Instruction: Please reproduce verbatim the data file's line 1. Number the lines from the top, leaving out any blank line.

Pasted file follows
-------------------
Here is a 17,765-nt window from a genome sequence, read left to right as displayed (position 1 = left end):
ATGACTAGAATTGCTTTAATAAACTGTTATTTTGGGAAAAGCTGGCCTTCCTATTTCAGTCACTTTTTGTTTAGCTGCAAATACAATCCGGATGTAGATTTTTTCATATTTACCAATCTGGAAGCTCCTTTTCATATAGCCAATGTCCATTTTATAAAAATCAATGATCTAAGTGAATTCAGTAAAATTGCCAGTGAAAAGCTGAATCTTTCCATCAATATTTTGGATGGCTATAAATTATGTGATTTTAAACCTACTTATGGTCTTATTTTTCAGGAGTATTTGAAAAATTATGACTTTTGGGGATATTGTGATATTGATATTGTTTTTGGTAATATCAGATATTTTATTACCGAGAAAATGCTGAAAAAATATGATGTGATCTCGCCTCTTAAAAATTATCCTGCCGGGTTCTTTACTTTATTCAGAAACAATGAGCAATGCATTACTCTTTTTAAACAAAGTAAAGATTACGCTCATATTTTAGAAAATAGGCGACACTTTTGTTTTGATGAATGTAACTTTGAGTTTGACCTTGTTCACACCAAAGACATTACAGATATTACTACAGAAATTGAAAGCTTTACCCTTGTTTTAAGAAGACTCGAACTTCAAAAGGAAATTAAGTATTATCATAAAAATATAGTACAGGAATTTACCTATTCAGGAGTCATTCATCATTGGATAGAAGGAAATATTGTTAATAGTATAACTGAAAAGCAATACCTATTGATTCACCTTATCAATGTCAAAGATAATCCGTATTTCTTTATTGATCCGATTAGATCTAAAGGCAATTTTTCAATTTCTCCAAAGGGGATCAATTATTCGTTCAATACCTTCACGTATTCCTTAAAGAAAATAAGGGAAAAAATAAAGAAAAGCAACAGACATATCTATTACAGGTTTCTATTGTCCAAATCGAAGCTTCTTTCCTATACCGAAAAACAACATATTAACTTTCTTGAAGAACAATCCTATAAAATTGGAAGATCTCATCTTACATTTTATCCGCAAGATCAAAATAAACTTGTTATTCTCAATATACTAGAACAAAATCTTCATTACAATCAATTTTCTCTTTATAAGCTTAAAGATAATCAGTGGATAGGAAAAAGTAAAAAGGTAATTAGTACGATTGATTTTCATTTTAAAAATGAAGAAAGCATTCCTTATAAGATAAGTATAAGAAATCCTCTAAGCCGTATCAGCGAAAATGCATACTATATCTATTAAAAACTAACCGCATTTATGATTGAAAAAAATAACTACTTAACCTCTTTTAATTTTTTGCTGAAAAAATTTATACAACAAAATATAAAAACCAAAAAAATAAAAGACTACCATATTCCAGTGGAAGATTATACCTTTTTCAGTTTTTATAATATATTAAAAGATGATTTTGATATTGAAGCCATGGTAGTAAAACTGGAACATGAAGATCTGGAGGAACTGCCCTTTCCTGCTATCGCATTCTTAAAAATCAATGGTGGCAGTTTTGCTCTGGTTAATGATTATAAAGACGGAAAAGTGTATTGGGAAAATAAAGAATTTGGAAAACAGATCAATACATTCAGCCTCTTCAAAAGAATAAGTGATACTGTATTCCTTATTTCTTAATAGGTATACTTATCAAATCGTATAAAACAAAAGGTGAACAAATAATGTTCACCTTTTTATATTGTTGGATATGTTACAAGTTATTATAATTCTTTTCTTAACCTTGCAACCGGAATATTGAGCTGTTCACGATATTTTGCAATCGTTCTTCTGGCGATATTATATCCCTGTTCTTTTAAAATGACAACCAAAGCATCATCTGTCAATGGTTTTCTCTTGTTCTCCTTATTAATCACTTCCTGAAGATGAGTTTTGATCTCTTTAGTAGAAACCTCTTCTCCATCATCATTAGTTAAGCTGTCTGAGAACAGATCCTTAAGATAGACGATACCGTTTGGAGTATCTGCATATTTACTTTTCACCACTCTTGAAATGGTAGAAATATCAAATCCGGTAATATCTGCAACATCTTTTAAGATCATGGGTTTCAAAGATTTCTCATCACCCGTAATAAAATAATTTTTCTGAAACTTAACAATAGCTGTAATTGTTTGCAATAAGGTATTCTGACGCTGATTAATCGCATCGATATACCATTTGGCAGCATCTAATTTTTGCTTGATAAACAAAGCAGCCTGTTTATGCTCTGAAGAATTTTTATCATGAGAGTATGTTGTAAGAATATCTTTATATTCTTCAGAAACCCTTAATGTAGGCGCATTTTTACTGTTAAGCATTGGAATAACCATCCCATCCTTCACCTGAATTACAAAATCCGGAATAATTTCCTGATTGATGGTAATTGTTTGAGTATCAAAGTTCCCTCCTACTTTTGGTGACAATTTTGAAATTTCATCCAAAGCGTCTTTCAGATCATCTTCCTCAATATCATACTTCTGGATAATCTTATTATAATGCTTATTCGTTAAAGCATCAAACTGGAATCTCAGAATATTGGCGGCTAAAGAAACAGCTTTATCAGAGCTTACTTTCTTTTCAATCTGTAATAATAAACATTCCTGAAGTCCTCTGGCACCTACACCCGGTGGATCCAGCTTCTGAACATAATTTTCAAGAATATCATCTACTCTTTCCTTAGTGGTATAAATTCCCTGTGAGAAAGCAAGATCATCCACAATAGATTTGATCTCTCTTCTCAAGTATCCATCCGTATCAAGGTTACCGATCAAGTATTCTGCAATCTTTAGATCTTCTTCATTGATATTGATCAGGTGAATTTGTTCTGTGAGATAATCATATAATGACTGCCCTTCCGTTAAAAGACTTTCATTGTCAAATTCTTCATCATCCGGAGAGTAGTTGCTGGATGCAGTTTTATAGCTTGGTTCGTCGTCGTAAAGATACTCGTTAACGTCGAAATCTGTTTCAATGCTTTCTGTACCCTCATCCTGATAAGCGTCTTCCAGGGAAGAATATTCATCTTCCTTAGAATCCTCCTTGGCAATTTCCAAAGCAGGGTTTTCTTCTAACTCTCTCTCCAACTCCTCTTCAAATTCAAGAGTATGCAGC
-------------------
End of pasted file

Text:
Here is a 17,765-nt window from a genome sequence, read left to right as displayed (position 1 = left end):